Rotational Employees Can Have Their “On” And “Off” Weeks Counted Against Their FMLA Leave Entitlement
Rotational Employees Can Have Their “On” And “Off” Weeks Counted Against Their FMLA Leave Entitlement

On January 15, 2021, in the case of Scalia v. Department of Transportation and Public Facilities, 985 F.3d 742 (2021), the Ninth Circuit Court of Appeal decided that for an employee, who works a rotational schedule of seven days on, followed by seven days off, both his “on” and “off” weeks shall be used to calculate the length of “12 workweeks of leave” under the Family and Medical Leave Act of 1993 (FMLA).  As such, when a rotational employee takes continuous leave, both his on and off weeks count toward his “workweeks of leave” under Section 2612(a)(1) of the FMLA.

Factual background 

The Alaska Marine Highway System (“Alaska”) employs both “traditional” employees, who work a regular 40 hour schedule, five days each week, and “rotational” employees, who work 80 hours one week and no hours the next week.  Regardless of schedules, over a one year time period, both types of employees work the same hours and receive the same compensation. 

Legal issue

The FMLA grants eligible employees “a total of 12 workweeks of leave during any 12-month period” to attend to qualifying family and medical needs.  29 U.S.C. § 2612(a)(1).  When a rotational employee working a “one week on, one week off” schedule took 12 workweeks of continuous leave under the FMLA, Alaska required the employee to return to work 12 weeks later because it counted both the “on” and “off” weeks against the employee’s FMLA leave entitlement.  The Secretary of Labor for the United States Department of Labor (“DOL”) brought suit against Alaska for violating the FMLA.  The DOL stated that a rotational employee should return to work 24 weeks later, because the rotational employee’s off weeks cannot be counted as “workweeks of leave” under Section 2612(a)(1) since “there is no work to take leave from when an employee is not scheduled to work.”

Outcome of lower court proceedings

At the District Court, the DOL prevailed because the court held that the term “workweek” refers to “time that an employee is actually required to be at work.”  Alaska appealed.

Analysis of “workweek” by the Ninth Circuit

Acknowledging that both the DOL and Alaska agreed that the issue on appeal was the meaning of the term “workweek,” the Ninth Circuit began its analysis by noting that Congress enacted the FMLA without defining the term “workweek.” 

However, the Ninth Circuit found that Congress previously used the term “workweek” in the Fair Labor Standards Act (“FLSA”), 29 U.S.C. § 201 et seq.  In the FLSA’s regulations, the DOL construed the term “workweek” to mean a fixed period of seven consecutive days.  “Once the beginning time of an employee’s workweek is established, it remains fixed regardless of the schedule of hours worked by [the employee].”  29 C.F.R. § 778.105 (emphasis added).  The Ninth Circuit explained that the italicized text from the FLSA regulations makes clear that a “workweek” is not contingent on the employee’s own work schedule, but is simply a week-long period, predesignated by the employer, during which the employer is in operation.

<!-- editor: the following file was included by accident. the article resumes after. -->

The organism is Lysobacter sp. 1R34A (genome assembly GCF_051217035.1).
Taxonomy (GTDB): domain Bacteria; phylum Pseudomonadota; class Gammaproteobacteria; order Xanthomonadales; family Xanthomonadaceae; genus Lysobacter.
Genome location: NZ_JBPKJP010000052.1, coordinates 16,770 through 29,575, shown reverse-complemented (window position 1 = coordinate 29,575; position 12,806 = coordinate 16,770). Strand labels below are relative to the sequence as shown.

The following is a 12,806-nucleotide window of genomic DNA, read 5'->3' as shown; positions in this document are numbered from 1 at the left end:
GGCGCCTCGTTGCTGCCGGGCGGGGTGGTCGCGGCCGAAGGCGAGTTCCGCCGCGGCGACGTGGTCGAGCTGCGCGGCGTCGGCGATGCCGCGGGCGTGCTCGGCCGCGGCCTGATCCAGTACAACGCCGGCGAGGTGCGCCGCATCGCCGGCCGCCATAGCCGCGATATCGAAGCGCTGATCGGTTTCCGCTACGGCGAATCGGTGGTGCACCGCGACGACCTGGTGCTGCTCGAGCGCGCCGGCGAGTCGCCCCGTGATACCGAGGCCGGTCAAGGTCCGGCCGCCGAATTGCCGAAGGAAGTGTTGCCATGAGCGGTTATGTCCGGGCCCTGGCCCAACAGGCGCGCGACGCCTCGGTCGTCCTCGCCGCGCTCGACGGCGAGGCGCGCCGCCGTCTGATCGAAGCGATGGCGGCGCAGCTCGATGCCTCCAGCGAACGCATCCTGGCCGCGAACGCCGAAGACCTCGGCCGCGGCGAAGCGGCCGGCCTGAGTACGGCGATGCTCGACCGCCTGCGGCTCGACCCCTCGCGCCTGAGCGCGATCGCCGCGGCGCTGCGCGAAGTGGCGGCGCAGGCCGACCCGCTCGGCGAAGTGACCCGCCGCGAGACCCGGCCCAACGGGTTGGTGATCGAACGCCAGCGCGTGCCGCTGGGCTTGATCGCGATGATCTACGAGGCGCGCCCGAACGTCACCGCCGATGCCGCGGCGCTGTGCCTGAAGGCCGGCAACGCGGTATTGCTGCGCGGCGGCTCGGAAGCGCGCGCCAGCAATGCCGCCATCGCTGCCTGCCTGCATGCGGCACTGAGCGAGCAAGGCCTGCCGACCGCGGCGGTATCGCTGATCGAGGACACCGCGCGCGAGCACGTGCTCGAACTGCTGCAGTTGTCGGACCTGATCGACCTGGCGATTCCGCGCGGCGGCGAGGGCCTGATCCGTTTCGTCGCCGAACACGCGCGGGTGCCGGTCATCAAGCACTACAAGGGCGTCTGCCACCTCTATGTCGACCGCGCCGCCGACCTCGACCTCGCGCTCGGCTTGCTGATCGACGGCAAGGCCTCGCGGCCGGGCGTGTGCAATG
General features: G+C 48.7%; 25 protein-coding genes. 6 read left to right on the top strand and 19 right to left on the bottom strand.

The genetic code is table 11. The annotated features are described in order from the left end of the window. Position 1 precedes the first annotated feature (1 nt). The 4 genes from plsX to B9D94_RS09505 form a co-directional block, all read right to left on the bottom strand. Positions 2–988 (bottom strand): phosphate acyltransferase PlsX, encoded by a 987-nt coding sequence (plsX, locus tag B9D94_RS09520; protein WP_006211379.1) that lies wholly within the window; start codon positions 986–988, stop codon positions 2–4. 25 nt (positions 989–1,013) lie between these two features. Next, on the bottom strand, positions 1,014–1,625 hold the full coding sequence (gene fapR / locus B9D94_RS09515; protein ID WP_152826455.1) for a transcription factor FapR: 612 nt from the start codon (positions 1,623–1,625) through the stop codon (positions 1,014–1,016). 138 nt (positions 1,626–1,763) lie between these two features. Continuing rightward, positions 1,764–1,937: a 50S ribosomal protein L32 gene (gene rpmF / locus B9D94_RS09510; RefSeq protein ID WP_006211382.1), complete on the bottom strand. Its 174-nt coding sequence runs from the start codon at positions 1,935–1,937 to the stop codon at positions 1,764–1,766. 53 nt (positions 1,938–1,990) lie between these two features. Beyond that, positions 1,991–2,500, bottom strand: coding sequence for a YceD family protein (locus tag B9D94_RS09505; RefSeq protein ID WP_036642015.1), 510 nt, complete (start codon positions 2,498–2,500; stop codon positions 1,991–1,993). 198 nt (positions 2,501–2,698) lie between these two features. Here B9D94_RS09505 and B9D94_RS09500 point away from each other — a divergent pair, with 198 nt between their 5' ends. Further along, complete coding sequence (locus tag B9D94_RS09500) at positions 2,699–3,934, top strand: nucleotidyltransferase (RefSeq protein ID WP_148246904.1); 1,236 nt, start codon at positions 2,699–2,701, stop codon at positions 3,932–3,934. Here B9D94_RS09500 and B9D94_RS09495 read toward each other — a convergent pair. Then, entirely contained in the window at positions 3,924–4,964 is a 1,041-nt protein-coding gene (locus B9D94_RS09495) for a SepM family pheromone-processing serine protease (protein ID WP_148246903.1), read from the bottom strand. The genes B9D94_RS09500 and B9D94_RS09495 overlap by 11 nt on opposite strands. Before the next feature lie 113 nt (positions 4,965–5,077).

The Ninth Circuit determined that Congress intended to borrow the “established meaning” of the term “workweek” from the FLSA for use in the FMLA, since both statutes afford employees certain minimum workplace protections.  Further, the “workweek” definitions in both laws “provide a fixed, pre-established time period against which an employee’s entitlement to statutory benefits can be measured . . . .”

The Ninth Circuit explained that Congress’ intent to adopt the FLSA’s “workweek” definition is bolstered by Title II of the FMLA, which provides civil service employees with “a total of 12 administrative workweeks of leave during any 12-month period.”  5 U.S.C. § 6382(a)(1) (emphasis added).  Civil service regulations define the term “administrative workweeks” as “a period of 7 consecutive calendar days designated in advance by the head of an agency,” which is “essentially equivalent” to the FLSA’s regulatory definition of “workweek.”  The “administrative workweek” definition does not focus on an individual employee’s work schedule.  Nothing in the FMLA’s text or structure indicates that Congress intended for the leave accorded to civil service employees and all other employees to be different. 

The Ninth Circuit determined that the DOL’s interpretation of “workweeks” would create a “seemingly unjustified disparity in treatment between traditional and rotational employees.”  The Ninth Circuit said it is inexplicable why Congress would have granted an advantage to rotational employees over traditional employees simply because rotational employees worked 80 hours in one week versus two weeks. 

In sum, the Ninth Circuit concluded that the term “workweek” in Section 2612(a)(1) has the same meaning as used under the FLSA.  The “workweek” is a fixed, pre-established period of seven consecutive days when the employer is operating.  Accordingly, the Ninth Circuit held that Alaska may insist that rotational employees who take 12 workweeks of continuous leave return to work 12 weeks later.

Take-Away for California Businesses

If you are a business with employees who work a rotational schedule, the Scalia decision should be considered in determining when an employee, who takes a continuous leave under the FMLA, must return to work.  Please reach out to the Author of this Alert or your usual AALRR counsel with any questions.

Categories: Employee Benefits
Tags: FMLA

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